The accession implies that a person applying for a mark through the Madrid System has to file only one application, in one language, with one set of fees (including basic fee, complimentary fee in respect of each designated contracting party and a supplementary fee for each class of goods beyond the third) in one currency.


Moreover, there will be one expiry date with respect to all the designated countries and the mark can be renewed only through   a single registration. Post-filing changes in the mark such as change in ownership or in the name or address of the holder or limitation in the list of goods and services can also be affected through a single simple procedural step, which would be recorded with respect to all the designated contracting parties.


In this way, the international registration of marks would definitely provide a platform to Indian industries for international branding and provide them with an opportunity for enhancing brand recognition in the international market.


Since the accession, there has been widespread speculation among industries as well as legal fraternities in India that the Madrid System would lead to a decline in national trademark applications in India. However, the figures as made available by the Madrid System indicate that it has actually augmented application figures in the past few years.


We believe that Indian IP professionals will be incentivised by the accession to the Madrid System and Indian companies will benefit from the wide variety of opportunity it offers. We hope that Indian companies will explore the possibilities of growth and augmentation of export of their products by seeking IP protection through the Madrid System, which would ensure protection as well as brand recognition in all the designated countries.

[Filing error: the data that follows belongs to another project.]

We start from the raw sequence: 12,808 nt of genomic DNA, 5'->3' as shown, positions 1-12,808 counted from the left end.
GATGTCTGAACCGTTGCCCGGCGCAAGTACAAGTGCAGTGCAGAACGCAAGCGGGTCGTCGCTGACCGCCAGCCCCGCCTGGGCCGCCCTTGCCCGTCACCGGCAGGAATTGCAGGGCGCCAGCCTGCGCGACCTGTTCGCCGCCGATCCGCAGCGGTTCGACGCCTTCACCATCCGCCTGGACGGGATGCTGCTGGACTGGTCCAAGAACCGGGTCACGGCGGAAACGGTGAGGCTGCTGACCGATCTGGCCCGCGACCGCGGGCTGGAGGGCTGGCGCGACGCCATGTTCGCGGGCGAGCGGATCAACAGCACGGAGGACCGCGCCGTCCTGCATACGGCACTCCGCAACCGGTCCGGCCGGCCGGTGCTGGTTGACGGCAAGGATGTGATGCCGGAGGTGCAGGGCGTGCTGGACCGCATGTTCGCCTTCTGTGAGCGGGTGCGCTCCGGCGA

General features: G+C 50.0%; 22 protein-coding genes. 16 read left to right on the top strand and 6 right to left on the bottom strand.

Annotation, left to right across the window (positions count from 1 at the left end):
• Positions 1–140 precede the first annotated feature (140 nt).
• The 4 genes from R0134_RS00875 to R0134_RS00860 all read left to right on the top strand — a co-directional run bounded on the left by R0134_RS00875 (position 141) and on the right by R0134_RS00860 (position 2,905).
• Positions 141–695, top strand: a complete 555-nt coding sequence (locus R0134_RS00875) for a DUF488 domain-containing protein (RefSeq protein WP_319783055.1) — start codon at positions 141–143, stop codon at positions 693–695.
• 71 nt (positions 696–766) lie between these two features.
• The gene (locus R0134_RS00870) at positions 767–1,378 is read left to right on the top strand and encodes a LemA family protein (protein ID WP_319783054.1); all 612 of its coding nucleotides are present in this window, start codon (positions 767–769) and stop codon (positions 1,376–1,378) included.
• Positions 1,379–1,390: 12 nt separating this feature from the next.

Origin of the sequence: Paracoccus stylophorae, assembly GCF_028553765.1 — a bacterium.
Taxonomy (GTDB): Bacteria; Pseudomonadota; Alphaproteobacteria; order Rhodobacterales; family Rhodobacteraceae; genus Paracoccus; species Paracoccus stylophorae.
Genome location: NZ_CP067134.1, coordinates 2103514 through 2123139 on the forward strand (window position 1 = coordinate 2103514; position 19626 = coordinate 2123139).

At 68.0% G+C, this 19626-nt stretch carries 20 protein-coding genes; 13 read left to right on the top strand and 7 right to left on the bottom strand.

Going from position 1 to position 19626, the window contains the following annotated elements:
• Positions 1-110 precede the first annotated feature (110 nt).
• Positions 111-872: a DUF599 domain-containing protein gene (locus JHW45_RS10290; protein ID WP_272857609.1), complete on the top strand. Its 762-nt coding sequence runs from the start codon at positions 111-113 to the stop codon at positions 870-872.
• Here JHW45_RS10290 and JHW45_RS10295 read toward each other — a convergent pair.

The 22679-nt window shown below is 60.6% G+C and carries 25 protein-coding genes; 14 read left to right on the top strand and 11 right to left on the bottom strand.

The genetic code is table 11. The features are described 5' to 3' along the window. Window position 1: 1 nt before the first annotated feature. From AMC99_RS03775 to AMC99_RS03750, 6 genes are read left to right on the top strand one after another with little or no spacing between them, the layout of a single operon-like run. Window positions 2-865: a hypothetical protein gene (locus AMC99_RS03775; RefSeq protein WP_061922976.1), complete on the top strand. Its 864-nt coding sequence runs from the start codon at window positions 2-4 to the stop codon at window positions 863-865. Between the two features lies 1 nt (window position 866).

It has been observed that foreign-owned firms operating in India seek IP protection more fre- quently than IT companies of Indian origin. However, in the last few years the nation has witnessed an escalation in the rate of patenting activity in India and the search for IP protec- tion by more and more IT firms. Meanwhile, in order to encourage emerging ventures and of- fer support for innovations, the government of India has recently announced a scheme that aims to provide financial support to develop- ing technology companies in filing international patents.


Software patenting in India

Software per se is not patentable, however, specific software products that have a useful practical application are patentable. The Indi- an Patents Act of 1970 does not protect mere ideas. Moreover, the act also provides certain items that although can be categorised as inventions are not patentable. Thus, the leg- islative intent behind drafting the act was to eliminate spurious claims aimed at creating unfounded monopolies and encourage innova- tion that benefits the public.


Protection under the Copyright Act

Software/computer programmes are  entitled  to protection under the Copyright Act of 1957 as computer programmes/code fall under the definition of “literary work” in the Copyright Act. Apart from being prone to copyright infringe- ment, computer programme are also suscepti- ble to the vices of modern technology facilities, which include not only piracy but also plagia- rism of the entire programming code.


The road ahead

With the increase in international competition and recent upsurge in innovations by Indian  IT companies, it is expected that in the near future the Indian IT industry will create new and valuable IP and accord adequate protec- tion to them through relevant IP tools. The government initiative to encourage innova- tions by conferring financial support to Indian IT companies in filing international patents is praiseworthy. IPPro